Katharine Maltwood: Seeking the Tree of Life

Portrait of Katharine Maltwood holding a sculpture.
Portrait of Katharine Maltwood holding a sculpture.


The work of Katharine Maltwood is a reflection of her life experiences and the era in which she came of age. Influenced by the Victorian belief that industrialization threatened the physical and spiritual health of both individuals and society – and as witness to the horrors of the First and Second World Wars – Maltwood’s research and artistic work can be seen as a rebellion against the radical and large-scale social transformations taking place around her. John Maltwood aptly described his partner by saying “all her work contained a thought – a lesson.” This explanation of Maltwood’s research and artistic creations emphasizes her vision of art as a teaching tool and call to return to spiritual idealism espoused in the late nineteenth century. Katharine Maltwood’s art works and historic and folkloric research were designed to communicate and inspire philosophical thought and emotional experience.

Knight's armour sketch by Katharine Maltwood          Canada Awakening to her Destiny by Katharine Maltwood          A Guide to Glastonbury's Temple of the Stars: Its Giant Effigies Described from Air Views, Maps, and from           Katharine Maltwood's Royal Oak home,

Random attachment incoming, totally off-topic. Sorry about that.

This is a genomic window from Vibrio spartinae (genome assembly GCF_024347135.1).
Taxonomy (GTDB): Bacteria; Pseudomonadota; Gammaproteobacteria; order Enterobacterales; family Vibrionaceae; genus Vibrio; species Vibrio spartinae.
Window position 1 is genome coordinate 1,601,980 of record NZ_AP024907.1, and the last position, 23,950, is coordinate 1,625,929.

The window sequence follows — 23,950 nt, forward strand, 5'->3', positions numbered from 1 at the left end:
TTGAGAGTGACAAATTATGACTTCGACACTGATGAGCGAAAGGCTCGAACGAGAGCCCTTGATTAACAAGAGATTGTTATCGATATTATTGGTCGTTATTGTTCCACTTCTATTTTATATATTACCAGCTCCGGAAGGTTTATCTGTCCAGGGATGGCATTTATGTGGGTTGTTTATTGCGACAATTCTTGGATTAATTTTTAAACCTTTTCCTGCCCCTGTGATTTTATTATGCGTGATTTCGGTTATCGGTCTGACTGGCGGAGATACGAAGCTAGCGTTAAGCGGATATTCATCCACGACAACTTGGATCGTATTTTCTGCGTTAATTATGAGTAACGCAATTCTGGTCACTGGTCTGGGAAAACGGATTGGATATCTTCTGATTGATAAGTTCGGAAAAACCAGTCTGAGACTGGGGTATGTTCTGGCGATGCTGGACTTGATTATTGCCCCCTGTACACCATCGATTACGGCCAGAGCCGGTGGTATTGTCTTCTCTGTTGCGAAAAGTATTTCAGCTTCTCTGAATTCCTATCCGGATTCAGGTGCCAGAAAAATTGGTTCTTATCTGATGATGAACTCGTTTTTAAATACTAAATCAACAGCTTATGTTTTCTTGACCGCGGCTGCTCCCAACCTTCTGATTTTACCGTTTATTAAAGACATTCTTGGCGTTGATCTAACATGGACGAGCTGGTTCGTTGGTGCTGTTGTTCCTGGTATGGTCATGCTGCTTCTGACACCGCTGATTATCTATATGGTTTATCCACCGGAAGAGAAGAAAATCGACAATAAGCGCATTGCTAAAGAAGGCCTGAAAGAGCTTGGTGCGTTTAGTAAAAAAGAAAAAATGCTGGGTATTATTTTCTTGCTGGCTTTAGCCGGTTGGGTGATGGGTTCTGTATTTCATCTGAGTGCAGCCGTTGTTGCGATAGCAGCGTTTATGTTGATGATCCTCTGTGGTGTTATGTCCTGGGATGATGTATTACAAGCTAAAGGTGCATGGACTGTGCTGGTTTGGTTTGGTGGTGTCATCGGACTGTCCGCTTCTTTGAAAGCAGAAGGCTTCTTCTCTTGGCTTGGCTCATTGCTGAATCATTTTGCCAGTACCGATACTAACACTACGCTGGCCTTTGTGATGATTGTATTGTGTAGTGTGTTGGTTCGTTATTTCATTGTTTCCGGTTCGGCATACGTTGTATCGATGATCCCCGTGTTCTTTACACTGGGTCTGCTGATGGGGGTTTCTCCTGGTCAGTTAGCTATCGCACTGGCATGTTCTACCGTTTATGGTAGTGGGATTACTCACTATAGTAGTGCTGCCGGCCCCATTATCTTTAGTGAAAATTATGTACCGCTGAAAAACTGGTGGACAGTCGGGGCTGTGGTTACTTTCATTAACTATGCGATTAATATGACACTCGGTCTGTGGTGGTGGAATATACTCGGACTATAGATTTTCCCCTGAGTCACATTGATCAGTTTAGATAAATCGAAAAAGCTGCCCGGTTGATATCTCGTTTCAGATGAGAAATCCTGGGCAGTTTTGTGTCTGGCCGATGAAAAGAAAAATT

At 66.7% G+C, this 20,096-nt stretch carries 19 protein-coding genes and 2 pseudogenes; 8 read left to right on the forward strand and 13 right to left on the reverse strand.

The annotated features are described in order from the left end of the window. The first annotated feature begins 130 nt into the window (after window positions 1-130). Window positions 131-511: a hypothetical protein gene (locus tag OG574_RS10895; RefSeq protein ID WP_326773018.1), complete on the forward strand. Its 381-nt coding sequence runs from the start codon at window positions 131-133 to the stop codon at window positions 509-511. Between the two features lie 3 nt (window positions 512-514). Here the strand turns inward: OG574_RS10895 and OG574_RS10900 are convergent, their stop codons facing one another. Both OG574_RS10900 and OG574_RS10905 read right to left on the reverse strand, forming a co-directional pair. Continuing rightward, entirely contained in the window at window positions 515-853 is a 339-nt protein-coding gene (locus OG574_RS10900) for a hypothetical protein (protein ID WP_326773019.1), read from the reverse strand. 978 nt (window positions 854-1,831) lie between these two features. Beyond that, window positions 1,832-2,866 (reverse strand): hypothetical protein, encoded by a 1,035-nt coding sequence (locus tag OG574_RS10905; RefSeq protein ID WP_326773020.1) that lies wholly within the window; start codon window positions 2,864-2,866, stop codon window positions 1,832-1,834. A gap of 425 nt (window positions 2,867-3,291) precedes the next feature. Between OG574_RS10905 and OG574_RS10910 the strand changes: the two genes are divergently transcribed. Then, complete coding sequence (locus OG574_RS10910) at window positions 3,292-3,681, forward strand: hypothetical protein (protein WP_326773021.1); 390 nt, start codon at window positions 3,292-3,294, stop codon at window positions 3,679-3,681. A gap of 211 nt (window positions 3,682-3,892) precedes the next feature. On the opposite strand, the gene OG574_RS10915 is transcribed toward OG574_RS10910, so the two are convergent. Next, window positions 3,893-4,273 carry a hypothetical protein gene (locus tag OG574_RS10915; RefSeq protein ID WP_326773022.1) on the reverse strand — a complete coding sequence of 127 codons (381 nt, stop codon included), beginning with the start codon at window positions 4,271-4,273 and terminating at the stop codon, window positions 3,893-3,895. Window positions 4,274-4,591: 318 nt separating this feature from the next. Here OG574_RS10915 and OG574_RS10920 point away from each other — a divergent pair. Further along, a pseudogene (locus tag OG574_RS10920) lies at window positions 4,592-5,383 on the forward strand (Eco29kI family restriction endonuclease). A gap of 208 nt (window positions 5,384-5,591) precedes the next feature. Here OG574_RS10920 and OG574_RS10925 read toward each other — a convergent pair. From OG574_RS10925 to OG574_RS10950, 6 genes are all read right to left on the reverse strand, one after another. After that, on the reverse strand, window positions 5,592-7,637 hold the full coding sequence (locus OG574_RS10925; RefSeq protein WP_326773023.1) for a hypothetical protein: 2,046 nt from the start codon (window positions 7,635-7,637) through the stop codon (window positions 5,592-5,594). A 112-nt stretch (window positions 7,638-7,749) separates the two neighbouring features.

Items in the Katharine Maltwood fonds demonstrate a strong connection with place: many resources describe, document, or re-envision terrestrial areas (Glastonbury and Vancouver Island are well represented in the collection), as well as interior spaces including the art studios and households she inhabited throughout her life. This abundance of interior and exterior landscapes emphasises Maltwood’s connection with the histories and lore of the world around her. Documents describing her travel experiences as well as newspaper and magazine clippings of visual culture from around the globe are both a testament to her creative curiosity and demonstrate her life’s work in search of divine knowledge.

Correspondence to Katharine Maltwood from the Theosophorical Society in Canada, December 6, 1936          Extracts from some reviews of A Guide to Glastonbury's Temple of the Stars          Katharine Maltwood standing by a stone on the banks of the Cary River           Katharine Maltwood as an older woman

Maltwood believed the wisdom embodied in the Glastonbury Zodiac – and within all creative works – reflected both mystical ideals and the evolution of human consciousness. Thus, for Maltwood, art served as an instructive and redemptive force, one that was intended to be passed down to subsequent generations. With the Katharine Maltwood fonds available online as a digital collection, the Legacy Art Galleries and the University of Victoria Special Collections are fulfilling this legacy.